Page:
Born as Mitchell Blake Easter on November 15, 1954 in Winston-Salem. Mitch knew he needed to play guitar at a young age, he was fortunate to have parents who were always listening to the latest sounds on the radio, and to have met the estimable guitarist Sam Moss early on. After a teen jam session with Sam, who at 15 was already an amazing guitarist, Mitch understood that playing music was simply essential.
Easter’s first band was The Loyal Opposition, with Doug Muir, Robin Borthwick, and Bobby Jones. Next was Sacred Irony, with Chuck Dale Smith, Corky McMillan, Rick Reich, Ted Lyons, and Terry Rossinger. Sacred Irony eventually played only original songs, which was unusual for the era. Mitch was in Rittenhouse Square with drummer Bobby Locke, and future NC music luminaries Peter Holsapple and Chris Stamey. There exists a now-collectable and artistically questionable Rittenhouse Square EP which was recorded at Crescent City Sound Studios in 1971. This band fizzled out when Chris Stamey bought a Teac 2340 4-track tape recorder. Mitch and Chris were obsessed with recording, while the rest of the band wasn’t. This machine transformed the 12th grade for both them into a magic era of sonic exploration, and opened the door to a future of recording music professionally.
During college at UNC Chapel Hill, Mitch continued to be involved in projects like Chris Stamey’s band Sneakers, who put out 2 acclaimed EPs in the late 1970s, Sneakers and In the Red. In 1977, Mitch, Peter Holsapple, Chris Chamis, and Robert Keely formed The H-Bombs, sometimes considered to be Chapel Hill’s first punk band. As graduation approached, Mitch planned a humble but “real” recording studio, aimed at providing up-and-coming bands with an affordable alternative to mainstream studios. Drive-in Studio opened July 1980 in the Easter family garage with a session for the Minneapolis/NYC band The Crackers, released on Twin/Tone Records. The timing was right with the rise of college radio, and Drive-in really took off. The studio became a hot spot for many of the originators of 1980s-1990s indie rock, with sessions for R.E.M., Pylon, Love Tractor, Game Theory, Lava Love, Marshall Crenshaw, Velvet Crush, The Windbreakers, and The Connells.
Mitch’s band Let’s Active, with Faye Hunter and Sara Romweber, formed in 1981 and released 4 recordings on IRS Records, Afoot (1983), Cypress (1984), Big Plans for Everybody (1986) and Every Dog Has His Day (1988).
From the mid-80s, Mitch worked in studios around the US and Europe on projects including L. Kage, The Loud Family, Velvet Elvis, Monuments Galore, The Washington Squares, Suzanne Vega, Dinosaur Jr., The Hummingbirds, Slingbacks, The Forget-Me-Nots, Clara Thomas, The Stars of Heaven, and Moose. Let’s Active ended in 1990, but Mitch continued to engineer and produce, play occasional shows, and perform on sessions. In 1994 Drive-in Studio evolved into a setup in an old house colloquially known as Brickhenge. There, sessions for Motocaster, Son Volt, Pavement, Wilco, Squirrel Nut Zippers and Polvo connected Mitch’s studio operations with notable 1990s bands. In 2000 he opened Fidelitorium Recordings, a purpose-built studio near Kernersville, which was designed to be be easy for other engineers and producers to use. Sessions at Fidelitorium have included Drive by Truckers, Jeffrey Dean Foster, Mary Prankster, The Orange Humble Band, Alejandro Escovedo, The War on Drugs, The Smithereens, Ken Stringfellow, The Avett Brothers, Coronet Blue, My Radio, Ben Folds Five, Ex Hex, Gin Blossoms, Mandolin Orange, The Old Ceremony, A Fragile Tomorrow, Hardworker, Rainbow Kitten Surprise, Cat o’ Nines, and Birds of Avalon.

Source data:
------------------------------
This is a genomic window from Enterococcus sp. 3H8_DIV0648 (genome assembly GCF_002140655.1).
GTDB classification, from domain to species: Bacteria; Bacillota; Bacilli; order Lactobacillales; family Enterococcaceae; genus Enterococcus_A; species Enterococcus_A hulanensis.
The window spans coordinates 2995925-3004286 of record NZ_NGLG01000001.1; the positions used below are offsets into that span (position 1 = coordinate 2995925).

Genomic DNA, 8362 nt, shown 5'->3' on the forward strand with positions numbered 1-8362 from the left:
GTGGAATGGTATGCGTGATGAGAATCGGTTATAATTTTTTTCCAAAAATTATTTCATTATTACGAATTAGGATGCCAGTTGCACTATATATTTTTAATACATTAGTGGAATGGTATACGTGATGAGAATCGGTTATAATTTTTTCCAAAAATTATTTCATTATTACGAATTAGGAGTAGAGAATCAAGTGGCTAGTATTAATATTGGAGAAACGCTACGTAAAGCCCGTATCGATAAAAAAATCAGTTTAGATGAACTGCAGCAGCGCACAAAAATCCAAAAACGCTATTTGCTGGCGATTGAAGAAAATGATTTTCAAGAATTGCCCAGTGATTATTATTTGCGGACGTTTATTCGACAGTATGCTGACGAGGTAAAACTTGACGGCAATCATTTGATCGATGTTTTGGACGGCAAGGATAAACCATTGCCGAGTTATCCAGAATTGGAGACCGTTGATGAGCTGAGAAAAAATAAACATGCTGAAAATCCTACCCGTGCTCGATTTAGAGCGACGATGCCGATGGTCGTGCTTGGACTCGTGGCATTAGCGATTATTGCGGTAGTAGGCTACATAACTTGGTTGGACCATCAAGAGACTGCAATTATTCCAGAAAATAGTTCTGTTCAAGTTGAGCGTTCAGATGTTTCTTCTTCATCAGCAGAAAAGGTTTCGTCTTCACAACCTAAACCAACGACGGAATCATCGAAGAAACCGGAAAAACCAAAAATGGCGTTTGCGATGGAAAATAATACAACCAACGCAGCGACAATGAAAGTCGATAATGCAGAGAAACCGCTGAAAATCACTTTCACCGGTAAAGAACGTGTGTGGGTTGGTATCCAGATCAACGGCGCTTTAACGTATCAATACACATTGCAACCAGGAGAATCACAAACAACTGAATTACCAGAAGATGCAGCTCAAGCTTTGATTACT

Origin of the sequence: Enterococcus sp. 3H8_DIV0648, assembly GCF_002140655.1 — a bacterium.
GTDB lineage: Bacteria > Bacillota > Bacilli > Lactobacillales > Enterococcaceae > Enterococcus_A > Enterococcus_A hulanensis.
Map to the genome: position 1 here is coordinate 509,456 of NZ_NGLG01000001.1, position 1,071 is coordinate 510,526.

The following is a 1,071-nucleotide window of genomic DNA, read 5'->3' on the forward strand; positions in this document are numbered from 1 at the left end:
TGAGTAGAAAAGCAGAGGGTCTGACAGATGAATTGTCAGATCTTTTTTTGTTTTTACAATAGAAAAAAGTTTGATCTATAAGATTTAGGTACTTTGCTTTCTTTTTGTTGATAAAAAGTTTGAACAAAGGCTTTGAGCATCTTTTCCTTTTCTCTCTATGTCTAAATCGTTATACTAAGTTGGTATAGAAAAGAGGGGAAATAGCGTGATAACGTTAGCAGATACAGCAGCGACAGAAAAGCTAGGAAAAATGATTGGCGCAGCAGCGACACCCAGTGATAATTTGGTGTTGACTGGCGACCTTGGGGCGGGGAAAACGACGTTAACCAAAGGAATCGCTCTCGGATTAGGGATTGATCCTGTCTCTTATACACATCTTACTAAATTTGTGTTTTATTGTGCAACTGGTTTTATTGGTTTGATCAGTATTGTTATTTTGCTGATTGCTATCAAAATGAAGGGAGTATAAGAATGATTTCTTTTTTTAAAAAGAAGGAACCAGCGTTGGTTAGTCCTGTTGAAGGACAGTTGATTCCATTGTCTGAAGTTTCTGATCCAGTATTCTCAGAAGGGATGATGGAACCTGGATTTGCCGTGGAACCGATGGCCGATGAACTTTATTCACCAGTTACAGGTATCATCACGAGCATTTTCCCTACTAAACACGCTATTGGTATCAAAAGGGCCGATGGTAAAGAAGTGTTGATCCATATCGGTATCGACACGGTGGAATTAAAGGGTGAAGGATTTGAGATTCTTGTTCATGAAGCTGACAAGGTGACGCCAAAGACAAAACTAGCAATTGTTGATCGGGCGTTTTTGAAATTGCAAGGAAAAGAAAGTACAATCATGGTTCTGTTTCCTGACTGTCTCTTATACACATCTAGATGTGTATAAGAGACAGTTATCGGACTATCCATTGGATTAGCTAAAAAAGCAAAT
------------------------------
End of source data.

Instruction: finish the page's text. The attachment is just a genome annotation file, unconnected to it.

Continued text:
Since 2010, he has been part of the Big Star’s 3rd touring ensemble, which includes original Big Star drummer Jody Stephens, Chris Stamey, Mike Mills, and an NC core group including Django Haskins, Skylar Gudasz, Brett Harris, Jeff Crawford, and a revolving cast of international guest stars. This group has done extensive US touring as well as playing Sydney, Barcelona, and London. In 2018 Mitch was Alejandro Escovedo’s guitarist for US and Canadian shows. At the time of his induction into the Hall of Fame, Mitch had been playing in Balderdash, Ltd., with Chris Garges and Shawn Lynch.